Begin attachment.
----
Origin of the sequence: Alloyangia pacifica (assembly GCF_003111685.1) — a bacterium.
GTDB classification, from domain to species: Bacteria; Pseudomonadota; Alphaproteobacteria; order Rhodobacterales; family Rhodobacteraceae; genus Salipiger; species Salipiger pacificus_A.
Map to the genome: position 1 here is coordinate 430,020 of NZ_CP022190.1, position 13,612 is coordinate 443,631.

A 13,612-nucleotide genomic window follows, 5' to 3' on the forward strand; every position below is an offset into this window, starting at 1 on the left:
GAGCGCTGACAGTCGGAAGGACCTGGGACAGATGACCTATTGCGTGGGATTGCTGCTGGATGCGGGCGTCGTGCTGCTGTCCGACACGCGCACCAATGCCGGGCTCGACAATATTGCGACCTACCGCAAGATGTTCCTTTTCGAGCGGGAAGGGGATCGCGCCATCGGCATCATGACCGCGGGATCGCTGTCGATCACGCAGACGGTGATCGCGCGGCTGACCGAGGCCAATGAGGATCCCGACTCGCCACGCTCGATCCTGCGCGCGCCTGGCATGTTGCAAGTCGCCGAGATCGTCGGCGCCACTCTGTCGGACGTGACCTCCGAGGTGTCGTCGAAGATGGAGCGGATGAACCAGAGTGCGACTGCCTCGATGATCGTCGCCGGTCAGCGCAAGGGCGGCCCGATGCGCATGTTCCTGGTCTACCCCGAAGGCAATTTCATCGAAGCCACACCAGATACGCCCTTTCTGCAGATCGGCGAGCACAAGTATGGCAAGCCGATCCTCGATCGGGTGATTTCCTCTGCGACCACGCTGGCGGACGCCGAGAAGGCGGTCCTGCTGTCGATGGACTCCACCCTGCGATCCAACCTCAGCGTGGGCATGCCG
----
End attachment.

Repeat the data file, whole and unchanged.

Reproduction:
Origin of the sequence: Alloyangia pacifica (assembly GCF_003111685.1) — a bacterium.
GTDB classification, from domain to species: Bacteria; Pseudomonadota; Alphaproteobacteria; order Rhodobacterales; family Rhodobacteraceae; genus Salipiger; species Salipiger pacificus_A.
Map to the genome: position 1 here is coordinate 430,020 of NZ_CP022190.1, position 13,612 is coordinate 443,631.

A 13,612-nucleotide genomic window follows, 5' to 3' on the forward strand; every position below is an offset into this window, starting at 1 on the left:
GAGCGCTGACAGTCGGAAGGACCTGGGACAGATGACCTATTGCGTGGGATTGCTGCTGGATGCGGGCGTCGTGCTGCTGTCCGACACGCGCACCAATGCCGGGCTCGACAATATTGCGACCTACCGCAAGATGTTCCTTTTCGAGCGGGAAGGGGATCGCGCCATCGGCATCATGACCGCGGGATCGCTGTCGATCACGCAGACGGTGATCGCGCGGCTGACCGAGGCCAATGAGGATCCCGACTCGCCACGCTCGATCCTGCGCGCGCCTGGCATGTTGCAAGTCGCCGAGATCGTCGGCGCCACTCTGTCGGACGTGACCTCCGAGGTGTCGTCGAAGATGGAGCGGATGAACCAGAGTGCGACTGCCTCGATGATCGTCGCCGGTCAGCGCAAGGGCGGCCCGATGCGCATGTTCCTGGTCTACCCCGAAGGCAATTTCATCGAAGCCACACCAGATACGCCCTTTCTGCAGATCGGCGAGCACAAGTATGGCAAGCCGATCCTCGATCGGGTGATTTCCTCTGCGACCACGCTGGCGGACGCCGAGAAGGCGGTCCTGCTGTCGATGGACTCCACCCTGCGATCCAACCTCAGCGTGGGCATGCCG